Friday, February 27, 2015

Friday Reading

How Men on Tinder React When Your Profile Says You’re Not There to Hook Up
by Kati Heng
How would men on Tinder treat someone who told them upfront she had a boyfriend? How would they treat a girl who asked to be left alone? And would it be different than how women would treat a boy saying the exact same things? Doug and I decided to set up Tinder profiles to see.
Read More at The Vagenda

What Is Authentically Harlem?
by Jeremiah Moss
Last week, the Columbia Spectator published an op-ed entitled "Is Columbia really destroying Harlem’s authenticity?" Written by first-year student Cristian Zaharia, it supports the school's expansion into Harlem, which was made possible via eminent domain. Zaharia argues that Harlem's authentic culture is not African-American, but one of ever-changing cultures dating back to the Dutch, and that the expansion "will be the start of a new, fresh era for the neighborhood." 
On his Facebook page, Harlem historian and activist Michael Henry Adams wrote a reasoned and impassioned response. It is reproduced here in full, with his permission
Read More at Jeremiah's Vanishing New York

Triumphing ‘Mad Men’s Peggy Olson
by Sarah Smyth 
In the proclaimed “golden age of television,” female characters, it seem, get a pretty raw deal. Not only is there a lack of female-driven shows (or, perhaps more accurately, a lack of critical consensus surrounding female driven shows), but there’s also a keen hatred towards any female characters deemed “unlikable.” Take, for example, Breaking Bad. Despite Walter White becoming a drug kingpin, murderer, and rapist, Skyler, his wife, elicited a vitriolic response from the audience. Most worryingly, as the actress who played Skyler, Anna Gunn, noted, this response was deeply rooted in sexism and misogyny: “I finally realized that most people’s hatred of Skyler had little to do with me and a lot to do with their own perception of women and wives. Because Skyler didn’t conform to a comfortable ideal of the archetypical female, she had become a kind of Rorschach test for society, a measure of our attitudes toward gender.”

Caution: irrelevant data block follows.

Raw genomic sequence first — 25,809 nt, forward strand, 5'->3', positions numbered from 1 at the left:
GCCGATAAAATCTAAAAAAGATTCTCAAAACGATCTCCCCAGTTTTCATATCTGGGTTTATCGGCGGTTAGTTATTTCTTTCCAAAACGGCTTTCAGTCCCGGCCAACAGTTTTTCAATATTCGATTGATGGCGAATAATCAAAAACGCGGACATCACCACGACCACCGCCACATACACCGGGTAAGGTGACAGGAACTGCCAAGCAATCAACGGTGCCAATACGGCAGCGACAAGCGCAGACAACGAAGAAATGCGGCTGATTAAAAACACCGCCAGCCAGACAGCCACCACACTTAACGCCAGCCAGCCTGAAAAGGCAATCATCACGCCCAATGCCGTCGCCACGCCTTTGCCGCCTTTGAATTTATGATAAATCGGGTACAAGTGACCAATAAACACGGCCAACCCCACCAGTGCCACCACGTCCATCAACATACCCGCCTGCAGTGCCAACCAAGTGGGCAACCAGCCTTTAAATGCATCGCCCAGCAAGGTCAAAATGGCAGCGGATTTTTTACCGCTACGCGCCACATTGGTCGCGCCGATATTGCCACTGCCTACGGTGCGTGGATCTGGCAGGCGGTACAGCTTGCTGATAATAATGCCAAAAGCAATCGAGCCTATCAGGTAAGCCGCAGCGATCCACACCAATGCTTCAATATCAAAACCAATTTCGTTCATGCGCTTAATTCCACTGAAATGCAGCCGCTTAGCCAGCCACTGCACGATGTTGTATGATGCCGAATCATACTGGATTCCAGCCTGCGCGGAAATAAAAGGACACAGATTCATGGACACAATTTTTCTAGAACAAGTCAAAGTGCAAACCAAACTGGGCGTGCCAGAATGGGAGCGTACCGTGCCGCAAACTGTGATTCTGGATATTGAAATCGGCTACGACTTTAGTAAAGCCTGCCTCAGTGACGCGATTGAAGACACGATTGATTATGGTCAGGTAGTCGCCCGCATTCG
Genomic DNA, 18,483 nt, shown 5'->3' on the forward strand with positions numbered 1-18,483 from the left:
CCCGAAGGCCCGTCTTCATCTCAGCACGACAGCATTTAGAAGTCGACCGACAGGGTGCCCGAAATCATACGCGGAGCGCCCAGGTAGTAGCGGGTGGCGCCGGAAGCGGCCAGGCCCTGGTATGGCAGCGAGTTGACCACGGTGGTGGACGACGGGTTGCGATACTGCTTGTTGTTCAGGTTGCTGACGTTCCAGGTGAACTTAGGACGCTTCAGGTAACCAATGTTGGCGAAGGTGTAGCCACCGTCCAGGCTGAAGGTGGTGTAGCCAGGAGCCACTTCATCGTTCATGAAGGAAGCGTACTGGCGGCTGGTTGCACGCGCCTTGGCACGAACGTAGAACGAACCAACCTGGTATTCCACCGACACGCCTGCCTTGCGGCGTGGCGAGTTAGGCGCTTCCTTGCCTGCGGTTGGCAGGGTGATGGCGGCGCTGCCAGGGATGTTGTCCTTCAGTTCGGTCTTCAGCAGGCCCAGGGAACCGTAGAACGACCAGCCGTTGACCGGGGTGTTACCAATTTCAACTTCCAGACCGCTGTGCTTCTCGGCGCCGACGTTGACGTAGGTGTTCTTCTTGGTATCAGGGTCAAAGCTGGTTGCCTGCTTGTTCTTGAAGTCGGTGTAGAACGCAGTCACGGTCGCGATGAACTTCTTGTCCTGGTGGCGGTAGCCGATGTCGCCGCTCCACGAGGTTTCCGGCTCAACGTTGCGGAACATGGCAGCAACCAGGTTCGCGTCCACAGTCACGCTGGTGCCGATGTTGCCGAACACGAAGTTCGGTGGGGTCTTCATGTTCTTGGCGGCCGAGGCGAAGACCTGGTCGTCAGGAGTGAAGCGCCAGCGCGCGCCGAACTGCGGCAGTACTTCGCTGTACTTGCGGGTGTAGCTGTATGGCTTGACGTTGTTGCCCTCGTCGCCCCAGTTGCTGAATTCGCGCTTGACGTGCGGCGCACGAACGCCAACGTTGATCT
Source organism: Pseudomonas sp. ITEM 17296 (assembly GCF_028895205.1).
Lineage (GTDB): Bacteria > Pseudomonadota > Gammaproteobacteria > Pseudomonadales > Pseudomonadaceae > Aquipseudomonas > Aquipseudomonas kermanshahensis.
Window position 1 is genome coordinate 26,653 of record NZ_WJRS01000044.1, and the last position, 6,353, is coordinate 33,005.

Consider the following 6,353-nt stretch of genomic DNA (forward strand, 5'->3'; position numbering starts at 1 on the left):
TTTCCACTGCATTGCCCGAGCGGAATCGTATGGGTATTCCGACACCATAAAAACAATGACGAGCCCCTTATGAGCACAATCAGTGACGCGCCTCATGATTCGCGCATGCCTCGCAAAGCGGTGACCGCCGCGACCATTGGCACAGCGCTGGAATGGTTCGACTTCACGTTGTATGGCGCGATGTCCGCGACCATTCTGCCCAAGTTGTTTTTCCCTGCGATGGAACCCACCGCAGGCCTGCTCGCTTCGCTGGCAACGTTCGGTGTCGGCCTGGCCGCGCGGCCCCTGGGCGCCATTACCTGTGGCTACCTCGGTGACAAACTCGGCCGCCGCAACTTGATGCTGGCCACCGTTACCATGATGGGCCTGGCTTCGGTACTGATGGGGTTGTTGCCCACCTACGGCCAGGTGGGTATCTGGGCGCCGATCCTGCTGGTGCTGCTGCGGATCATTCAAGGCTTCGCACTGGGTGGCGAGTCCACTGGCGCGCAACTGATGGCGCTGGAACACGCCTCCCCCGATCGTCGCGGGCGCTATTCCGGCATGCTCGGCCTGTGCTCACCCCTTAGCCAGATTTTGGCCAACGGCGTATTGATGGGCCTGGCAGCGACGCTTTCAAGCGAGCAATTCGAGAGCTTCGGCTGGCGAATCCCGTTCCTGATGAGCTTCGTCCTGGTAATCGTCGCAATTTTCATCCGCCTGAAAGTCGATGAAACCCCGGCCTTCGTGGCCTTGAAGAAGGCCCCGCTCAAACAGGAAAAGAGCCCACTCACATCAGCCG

Read More at Bitch Flicks

Leave me alone
by D H Kelly
Charlie Brooker's most recent Black Mirror drama, 'White Christmas', aptly demonstrates a gender divide in the concerns we might have about technology; men are afraid of being ignored, while women want to be left alone.
Read More at The F Word

US River Mapping
by Keir Clarke
Hydro Hierarchy is a map of the largest rivers in the United States and their monthly river flows. Select a river segment on the map and you can view a chart of its 2014 monthly river flow.

Thursday, February 26, 2015

Thursday Reading

What is Neo-Liberalism? A Revolutionary Analysis of the Final Stage of Imperialism
by Danny Haiphong
February is Black History Month. During the month, the historical struggle for Black self-determination is whitewashed, distorted, and packaged to fit the needs of the US imperialist empire. The concept of neo-liberalism rarely garners attention in dominant narratives of Black history. Yet, neo-liberal policy has largely determined the conditions of Black life in the US for almost four decades. In this study, neo-liberalism is examined in preparation for the "Get to Freedom Organize" Conference at Skidmore College. At the conference, I will discuss the roots of neo-liberalism in the context of white supremacy and capitalist development. This article concludes with the often overlooked connection between neo-liberal capitalist economics and the imperial warfare state.